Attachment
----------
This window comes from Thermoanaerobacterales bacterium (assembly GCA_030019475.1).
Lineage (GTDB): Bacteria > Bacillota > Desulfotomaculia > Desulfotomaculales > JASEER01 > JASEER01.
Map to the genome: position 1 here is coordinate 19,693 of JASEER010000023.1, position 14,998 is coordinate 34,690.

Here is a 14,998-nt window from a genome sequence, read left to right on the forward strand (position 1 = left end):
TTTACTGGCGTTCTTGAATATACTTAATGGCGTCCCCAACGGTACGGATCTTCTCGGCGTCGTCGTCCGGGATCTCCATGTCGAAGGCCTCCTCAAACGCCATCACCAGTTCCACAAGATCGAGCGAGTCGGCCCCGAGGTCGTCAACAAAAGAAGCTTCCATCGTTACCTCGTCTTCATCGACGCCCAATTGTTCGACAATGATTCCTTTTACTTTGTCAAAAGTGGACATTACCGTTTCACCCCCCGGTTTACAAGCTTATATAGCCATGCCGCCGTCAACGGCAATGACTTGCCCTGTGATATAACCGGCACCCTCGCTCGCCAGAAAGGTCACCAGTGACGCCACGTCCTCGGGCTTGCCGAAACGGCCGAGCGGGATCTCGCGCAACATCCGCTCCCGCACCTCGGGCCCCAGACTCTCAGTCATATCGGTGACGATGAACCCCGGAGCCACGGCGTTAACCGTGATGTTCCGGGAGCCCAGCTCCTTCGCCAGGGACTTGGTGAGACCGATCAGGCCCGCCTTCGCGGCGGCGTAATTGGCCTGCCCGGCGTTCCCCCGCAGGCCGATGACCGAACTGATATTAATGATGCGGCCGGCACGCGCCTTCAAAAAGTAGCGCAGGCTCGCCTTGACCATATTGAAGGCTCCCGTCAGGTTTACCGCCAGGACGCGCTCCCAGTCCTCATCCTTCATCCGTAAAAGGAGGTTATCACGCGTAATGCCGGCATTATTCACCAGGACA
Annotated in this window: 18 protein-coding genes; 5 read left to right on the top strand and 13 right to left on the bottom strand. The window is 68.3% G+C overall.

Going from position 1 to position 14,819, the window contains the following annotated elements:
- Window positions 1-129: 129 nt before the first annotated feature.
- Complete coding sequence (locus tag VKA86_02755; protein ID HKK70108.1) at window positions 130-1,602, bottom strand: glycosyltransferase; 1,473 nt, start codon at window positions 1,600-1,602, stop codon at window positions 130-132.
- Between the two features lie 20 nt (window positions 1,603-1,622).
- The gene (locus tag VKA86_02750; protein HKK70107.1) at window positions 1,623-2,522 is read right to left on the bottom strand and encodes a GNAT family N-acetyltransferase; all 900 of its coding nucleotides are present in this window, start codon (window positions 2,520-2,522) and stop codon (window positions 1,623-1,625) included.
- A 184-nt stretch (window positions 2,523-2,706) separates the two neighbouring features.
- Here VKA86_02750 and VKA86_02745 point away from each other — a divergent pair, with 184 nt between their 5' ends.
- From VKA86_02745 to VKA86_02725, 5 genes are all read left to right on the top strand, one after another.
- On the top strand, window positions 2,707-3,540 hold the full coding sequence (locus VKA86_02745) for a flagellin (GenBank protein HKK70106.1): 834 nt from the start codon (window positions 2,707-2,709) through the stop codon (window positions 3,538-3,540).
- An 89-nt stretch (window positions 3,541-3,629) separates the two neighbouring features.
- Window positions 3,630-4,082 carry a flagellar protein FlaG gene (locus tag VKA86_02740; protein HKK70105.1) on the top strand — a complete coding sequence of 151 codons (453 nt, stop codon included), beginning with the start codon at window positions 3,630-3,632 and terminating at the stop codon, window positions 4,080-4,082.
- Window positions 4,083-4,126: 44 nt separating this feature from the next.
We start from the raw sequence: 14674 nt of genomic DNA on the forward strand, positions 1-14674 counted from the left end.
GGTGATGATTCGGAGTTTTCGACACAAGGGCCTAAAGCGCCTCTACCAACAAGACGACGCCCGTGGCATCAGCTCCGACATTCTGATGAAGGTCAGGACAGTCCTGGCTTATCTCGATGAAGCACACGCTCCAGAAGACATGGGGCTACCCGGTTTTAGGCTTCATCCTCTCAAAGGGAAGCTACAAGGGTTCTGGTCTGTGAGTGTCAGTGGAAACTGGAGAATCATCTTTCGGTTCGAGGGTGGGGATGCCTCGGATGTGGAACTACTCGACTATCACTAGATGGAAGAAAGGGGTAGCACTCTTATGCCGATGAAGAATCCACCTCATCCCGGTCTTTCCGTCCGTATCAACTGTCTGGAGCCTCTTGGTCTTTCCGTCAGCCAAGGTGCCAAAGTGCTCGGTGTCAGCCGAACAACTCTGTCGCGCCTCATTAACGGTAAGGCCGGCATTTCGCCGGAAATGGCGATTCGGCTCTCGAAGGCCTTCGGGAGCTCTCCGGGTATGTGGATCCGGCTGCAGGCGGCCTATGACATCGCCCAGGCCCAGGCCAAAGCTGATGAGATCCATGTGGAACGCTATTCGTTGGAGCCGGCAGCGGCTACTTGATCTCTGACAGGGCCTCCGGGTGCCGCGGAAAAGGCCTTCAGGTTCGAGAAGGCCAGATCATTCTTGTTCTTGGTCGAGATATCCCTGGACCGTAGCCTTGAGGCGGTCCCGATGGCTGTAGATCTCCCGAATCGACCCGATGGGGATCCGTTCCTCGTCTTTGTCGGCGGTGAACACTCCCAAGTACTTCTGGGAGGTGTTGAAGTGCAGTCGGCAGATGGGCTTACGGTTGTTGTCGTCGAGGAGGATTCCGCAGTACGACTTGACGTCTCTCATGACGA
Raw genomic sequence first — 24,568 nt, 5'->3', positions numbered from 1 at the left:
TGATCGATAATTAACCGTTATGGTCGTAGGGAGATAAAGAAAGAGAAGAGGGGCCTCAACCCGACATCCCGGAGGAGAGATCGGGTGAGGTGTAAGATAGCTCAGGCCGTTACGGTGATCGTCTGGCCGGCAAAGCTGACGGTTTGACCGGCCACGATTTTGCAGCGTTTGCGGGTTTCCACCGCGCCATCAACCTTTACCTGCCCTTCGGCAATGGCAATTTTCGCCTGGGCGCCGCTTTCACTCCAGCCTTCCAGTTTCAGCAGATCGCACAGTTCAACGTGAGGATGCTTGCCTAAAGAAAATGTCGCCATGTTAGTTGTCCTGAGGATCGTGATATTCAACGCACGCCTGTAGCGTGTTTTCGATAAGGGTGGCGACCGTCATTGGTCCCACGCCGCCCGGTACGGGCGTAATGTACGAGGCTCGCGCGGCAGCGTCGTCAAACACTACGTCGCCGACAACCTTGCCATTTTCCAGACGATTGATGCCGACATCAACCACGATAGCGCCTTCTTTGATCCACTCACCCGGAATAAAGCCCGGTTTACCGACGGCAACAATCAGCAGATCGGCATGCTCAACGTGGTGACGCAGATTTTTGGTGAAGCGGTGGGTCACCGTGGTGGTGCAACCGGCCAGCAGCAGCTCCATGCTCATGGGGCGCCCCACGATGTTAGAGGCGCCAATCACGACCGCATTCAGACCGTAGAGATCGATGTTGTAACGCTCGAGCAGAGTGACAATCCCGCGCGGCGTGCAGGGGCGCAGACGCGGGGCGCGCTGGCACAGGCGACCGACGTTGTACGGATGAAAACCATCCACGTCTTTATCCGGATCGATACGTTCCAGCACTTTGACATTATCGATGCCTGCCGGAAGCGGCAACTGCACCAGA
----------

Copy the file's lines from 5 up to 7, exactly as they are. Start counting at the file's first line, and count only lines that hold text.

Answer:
TTTACTGGCGTTCTTGAATATACTTAATGGCGTCCCCAACGGTACGGATCTTCTCGGCGTCGTCGTCCGGGATCTCCATGTCGAAGGCCTCCTCAAACGCCATCACCAGTTCCACAAGATCGAGCGAGTCGGCCCCGAGGTCGTCAACAAAAGAAGCTTCCATCGTTACCTCGTCTTCATCGACGCCCAATTGTTCGACAATGATTCCTTTTACTTTGTCAAAAGTGGACATTACCGTTTCACCCCCCGGTTTACAAGCTTATATAGCCATGCCGCCGTCAACGGCAATGACTTGCCCTGTGATATAACCGGCACCCTCGCTCGCCAGAAAGGTCACCAGTGACGCCACGTCCTCGGGCTTGCCGAAACGGCCGAGCGGGATCTCGCGCAACATCCGCTCCCGCACCTCGGGCCCCAGACTCTCAGTCATATCGGTGACGATGAACCCCGGAGCCACGGCGTTAACCGTGATGTTCCGGGAGCCCAGCTCCTTCGCCAGGGACTTGGTGAGACCGATCAGGCCCGCCTTCGCGGCGGCGTAATTGGCCTGCCCGGCGTTCCCCCGCAGGCCGATGACCGAACTGATATTAATGATGCGGCCGGCACGCGCCTTCAAAAAGTAGCGCAGGCTCGCCTTGACCATATTGAAGGCTCCCGTCAGGTTTACCGCCAGGACGCGCTCCCAGTCCTCATCCTTCATCCGTAAAAGGAGGTTATCACGCGTAATGCCGGCATTATTCACCAGGACA
Annotated in this window: 18 protein-coding genes; 5 read left to right on the top strand and 13 right to left on the bottom strand. The window is 68.3% G+C overall.

Going from position 1 to position 14,819, the window contains the following annotated elements: